After eating, I walked to the bus station where I bumped into John and Mel, the Aus/NZ couple. Again. I swear they’re following me around. We all waited for the number 39 bus to the museum together. When it arrived, minor chaos ensued.

Bizarrely, Bruneian people wait patiently for things like buses. And when they arrive, they all dive at the door at once. A rather burly man forced his way in front of us, blocking us with his arm. But I’ll let him off as he pushed people back so two older men could get on first. He then nodded at us three tourists to board after them. There’s obviously some system we’re not aware of. The other rule seems to be that every passenger must be seated as nobody else was allowed on board once the seats were filled.

A dollar got us to the museum – remember to shout or bang on the ceiling to announce that you want off as there are no bells on these buses. As with most everything in Brunei, the museum’s free to get in and it’s pretty good. There are sections on natural history, Islamic art, oil & gas, ASEAN, culture, Brunei’s history and the recovery of a wreck found a few years ago. All the displays are informative, though the English can be slightly ropey. For instance, “i.e.” instead of “e.g.” when giving a platypus as an example of a monotreme. I mean, *tut*. There are two monotremes (OK, so five of you class each of the four echidna species as separate), so it’s definitely “for example” not “that is”. Alright, that was a very anal example of the “bad” English – most of the signs are perfectly fine.

We spent maybe ninety minutes checking out the exhibits… and the really smelly loo which isn’t anywhere near the standard of the rest of the building. Apparently there’s another museum nearby, but we were somewhat museum’d out and opted to walk up the road to the bus stop.

Before we could get there, a car horn beeped and a local pulled over. “BSB? Hop in!”. Mind, when your fuel is 17.5p per litre, you can afford to give people a lift. Reportedly, this kind of behaviour is very common in Brunei. People just want to help out and they do like to meet tourists. Despite their best efforts, they don’t seem to get too many (although we also bumped into the French couple who arrived at the bus station as we were waiting for the 39!). I guess most people come to Borneo for diving in the well-known areas such as Sipadan.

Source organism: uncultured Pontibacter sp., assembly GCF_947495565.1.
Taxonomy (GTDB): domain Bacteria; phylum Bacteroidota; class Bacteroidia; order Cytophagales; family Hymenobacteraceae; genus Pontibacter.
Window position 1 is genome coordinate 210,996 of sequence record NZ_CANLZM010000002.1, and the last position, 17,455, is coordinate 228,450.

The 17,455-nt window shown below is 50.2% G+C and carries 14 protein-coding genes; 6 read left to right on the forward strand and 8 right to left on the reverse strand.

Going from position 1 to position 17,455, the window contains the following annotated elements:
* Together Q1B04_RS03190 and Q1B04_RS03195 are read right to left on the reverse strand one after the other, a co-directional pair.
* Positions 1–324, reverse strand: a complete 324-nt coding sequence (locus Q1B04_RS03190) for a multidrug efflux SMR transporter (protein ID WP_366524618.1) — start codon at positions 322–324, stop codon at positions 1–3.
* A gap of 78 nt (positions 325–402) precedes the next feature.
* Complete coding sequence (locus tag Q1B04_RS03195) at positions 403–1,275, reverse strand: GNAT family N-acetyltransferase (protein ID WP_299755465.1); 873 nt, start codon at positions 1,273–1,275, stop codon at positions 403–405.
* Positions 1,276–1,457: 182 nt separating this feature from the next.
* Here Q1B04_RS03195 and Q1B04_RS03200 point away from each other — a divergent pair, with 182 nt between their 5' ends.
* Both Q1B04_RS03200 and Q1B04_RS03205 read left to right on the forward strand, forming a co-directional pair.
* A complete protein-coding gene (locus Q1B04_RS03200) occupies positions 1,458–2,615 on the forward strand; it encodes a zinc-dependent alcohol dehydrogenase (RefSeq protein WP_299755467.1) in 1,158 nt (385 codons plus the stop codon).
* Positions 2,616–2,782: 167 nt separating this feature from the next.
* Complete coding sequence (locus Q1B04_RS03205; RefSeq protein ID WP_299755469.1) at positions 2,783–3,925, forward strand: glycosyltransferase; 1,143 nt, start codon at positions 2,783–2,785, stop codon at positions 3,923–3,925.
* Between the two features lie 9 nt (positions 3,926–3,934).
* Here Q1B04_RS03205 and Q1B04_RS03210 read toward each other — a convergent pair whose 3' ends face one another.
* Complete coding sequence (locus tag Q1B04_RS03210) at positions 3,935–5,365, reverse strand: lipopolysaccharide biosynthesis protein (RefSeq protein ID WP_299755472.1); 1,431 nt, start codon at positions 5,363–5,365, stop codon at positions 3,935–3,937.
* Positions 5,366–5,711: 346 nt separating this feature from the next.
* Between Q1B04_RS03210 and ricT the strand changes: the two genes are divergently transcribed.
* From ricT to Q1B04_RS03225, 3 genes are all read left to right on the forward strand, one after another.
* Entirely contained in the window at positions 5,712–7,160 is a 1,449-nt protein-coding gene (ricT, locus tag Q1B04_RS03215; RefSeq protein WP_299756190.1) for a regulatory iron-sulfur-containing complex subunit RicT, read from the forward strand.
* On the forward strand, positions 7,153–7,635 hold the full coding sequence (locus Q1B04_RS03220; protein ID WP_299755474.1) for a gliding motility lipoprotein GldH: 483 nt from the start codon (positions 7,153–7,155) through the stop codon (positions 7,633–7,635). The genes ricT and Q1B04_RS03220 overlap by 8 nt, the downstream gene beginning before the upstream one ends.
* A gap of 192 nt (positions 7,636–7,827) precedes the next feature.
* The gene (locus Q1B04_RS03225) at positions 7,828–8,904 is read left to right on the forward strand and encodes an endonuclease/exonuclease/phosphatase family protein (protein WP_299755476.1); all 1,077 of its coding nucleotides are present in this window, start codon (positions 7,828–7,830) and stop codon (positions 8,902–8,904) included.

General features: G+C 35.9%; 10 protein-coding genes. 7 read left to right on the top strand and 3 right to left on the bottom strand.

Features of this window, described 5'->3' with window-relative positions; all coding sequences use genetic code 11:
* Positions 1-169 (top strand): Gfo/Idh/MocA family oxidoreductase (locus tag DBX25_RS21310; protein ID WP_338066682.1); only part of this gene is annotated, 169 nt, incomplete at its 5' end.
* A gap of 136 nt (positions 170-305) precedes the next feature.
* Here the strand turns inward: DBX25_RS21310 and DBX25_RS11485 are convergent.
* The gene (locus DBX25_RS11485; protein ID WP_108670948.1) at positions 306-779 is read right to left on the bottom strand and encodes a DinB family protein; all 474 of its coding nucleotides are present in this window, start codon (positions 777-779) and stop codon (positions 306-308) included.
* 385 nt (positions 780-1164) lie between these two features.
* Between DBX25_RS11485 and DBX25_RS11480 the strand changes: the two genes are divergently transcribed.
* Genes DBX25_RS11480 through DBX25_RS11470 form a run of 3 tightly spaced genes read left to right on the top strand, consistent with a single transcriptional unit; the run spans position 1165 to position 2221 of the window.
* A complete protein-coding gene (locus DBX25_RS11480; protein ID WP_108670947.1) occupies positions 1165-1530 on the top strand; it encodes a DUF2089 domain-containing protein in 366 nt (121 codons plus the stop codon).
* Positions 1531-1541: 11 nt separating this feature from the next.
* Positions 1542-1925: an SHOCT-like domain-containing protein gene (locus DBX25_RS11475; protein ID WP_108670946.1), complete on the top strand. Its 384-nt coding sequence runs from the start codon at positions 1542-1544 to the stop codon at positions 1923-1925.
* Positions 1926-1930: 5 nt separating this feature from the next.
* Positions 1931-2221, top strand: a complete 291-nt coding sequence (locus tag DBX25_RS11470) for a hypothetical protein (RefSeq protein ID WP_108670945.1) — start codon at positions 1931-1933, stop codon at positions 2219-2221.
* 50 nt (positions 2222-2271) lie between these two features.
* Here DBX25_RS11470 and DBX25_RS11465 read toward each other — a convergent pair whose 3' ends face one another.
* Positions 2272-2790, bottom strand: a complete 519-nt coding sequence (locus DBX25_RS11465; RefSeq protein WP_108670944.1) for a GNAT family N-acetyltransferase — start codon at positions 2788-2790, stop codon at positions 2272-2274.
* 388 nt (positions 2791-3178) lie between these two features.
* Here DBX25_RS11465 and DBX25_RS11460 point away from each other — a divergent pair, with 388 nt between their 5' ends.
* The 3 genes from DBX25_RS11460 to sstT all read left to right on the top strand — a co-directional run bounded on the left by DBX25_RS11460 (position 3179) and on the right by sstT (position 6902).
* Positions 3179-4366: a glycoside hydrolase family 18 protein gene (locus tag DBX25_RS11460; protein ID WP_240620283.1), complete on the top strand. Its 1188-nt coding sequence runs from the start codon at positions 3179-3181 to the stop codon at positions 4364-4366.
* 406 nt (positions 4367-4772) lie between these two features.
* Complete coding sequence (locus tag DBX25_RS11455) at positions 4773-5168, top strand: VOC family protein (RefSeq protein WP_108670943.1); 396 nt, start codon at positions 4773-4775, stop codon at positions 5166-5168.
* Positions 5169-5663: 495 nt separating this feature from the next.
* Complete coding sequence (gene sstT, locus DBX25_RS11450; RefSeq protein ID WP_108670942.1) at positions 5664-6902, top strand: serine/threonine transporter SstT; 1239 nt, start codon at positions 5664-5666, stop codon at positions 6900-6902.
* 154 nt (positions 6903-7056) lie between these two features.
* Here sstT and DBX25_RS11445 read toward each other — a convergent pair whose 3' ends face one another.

Our chauffeur turned out to be a security guard, an especially easy job in Brunei as there’s virtually no crime. As he put it, he locks the door then goes to sleep for the night. And he doesn’t pay tax on his income as there is none in Brunei. No income tax, no sales tax, no… whatever insane taxes we’re dreaming up at home now.

I separated from my colonial buds when we got back, though I’ll likely catch them on the early bus to the ferry tomorrow morning. I chose to go local for lunch and picked out Jollibee, a Bruneian (I think) fast food place. Well, I’ve never seen one outside of Brunei so I guess it’s local food. The chicken pita wrap I had was passable, though a little small. On a whim, I popped into an amusement arcade for half an hour as well. It seemed like a good idea at the time, but will someone please tell me when combat games started to require four or six buttons as well as the joystick? Crime Fighter and Yie Ar Kung Fu were always fine with just the three.

And once again I show my age.